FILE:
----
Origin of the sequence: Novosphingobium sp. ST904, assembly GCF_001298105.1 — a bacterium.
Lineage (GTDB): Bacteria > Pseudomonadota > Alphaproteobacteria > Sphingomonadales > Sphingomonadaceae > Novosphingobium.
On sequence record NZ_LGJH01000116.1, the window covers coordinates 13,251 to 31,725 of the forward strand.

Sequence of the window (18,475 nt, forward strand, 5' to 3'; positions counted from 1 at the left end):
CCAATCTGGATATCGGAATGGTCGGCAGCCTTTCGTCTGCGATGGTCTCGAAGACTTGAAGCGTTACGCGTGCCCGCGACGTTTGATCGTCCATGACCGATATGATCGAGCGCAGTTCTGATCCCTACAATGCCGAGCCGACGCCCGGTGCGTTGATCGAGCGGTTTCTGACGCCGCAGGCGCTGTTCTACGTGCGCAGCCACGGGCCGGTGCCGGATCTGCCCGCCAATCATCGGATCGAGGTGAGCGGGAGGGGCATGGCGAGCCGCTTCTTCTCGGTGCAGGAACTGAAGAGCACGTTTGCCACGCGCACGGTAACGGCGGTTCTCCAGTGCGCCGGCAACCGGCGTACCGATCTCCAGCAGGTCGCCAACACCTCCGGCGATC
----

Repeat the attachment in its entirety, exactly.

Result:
Origin of the sequence: Novosphingobium sp. ST904, assembly GCF_001298105.1 — a bacterium.
Lineage (GTDB): Bacteria > Pseudomonadota > Alphaproteobacteria > Sphingomonadales > Sphingomonadaceae > Novosphingobium.
On sequence record NZ_LGJH01000116.1, the window covers coordinates 13,251 to 31,725 of the forward strand.

Sequence of the window (18,475 nt, forward strand, 5' to 3'; positions counted from 1 at the left end):
CCAATCTGGATATCGGAATGGTCGGCAGCCTTTCGTCTGCGATGGTCTCGAAGACTTGAAGCGTTACGCGTGCCCGCGACGTTTGATCGTCCATGACCGATATGATCGAGCGCAGTTCTGATCCCTACAATGCCGAGCCGACGCCCGGTGCGTTGATCGAGCGGTTTCTGACGCCGCAGGCGCTGTTCTACGTGCGCAGCCACGGGCCGGTGCCGGATCTGCCCGCCAATCATCGGATCGAGGTGAGCGGGAGGGGCATGGCGAGCCGCTTCTTCTCGGTGCAGGAACTGAAGAGCACGTTTGCCACGCGCACGGTAACGGCGGTTCTCCAGTGCGCCGGCAACCGGCGTACCGATCTCCAGCAGGTCGCCAACACCTCCGGCGATC